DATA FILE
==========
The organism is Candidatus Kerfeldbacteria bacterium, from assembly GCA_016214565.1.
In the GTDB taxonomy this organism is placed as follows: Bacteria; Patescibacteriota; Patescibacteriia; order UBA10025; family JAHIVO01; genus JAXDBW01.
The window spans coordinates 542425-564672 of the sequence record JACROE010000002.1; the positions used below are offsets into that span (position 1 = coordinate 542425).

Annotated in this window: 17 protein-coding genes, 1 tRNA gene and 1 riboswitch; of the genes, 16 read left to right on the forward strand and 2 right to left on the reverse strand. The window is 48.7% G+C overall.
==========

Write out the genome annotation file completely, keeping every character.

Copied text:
The organism is Candidatus Kerfeldbacteria bacterium, from assembly GCA_016214565.1.
In the GTDB taxonomy this organism is placed as follows: Bacteria; Patescibacteriota; Patescibacteriia; order UBA10025; family JAHIVO01; genus JAXDBW01.
The window spans coordinates 542425-564672 of the sequence record JACROE010000002.1; the positions used below are offsets into that span (position 1 = coordinate 542425).

Annotated in this window: 17 protein-coding genes, 1 tRNA gene and 1 riboswitch; of the genes, 16 read left to right on the forward strand and 2 right to left on the reverse strand. The window is 48.7% G+C overall.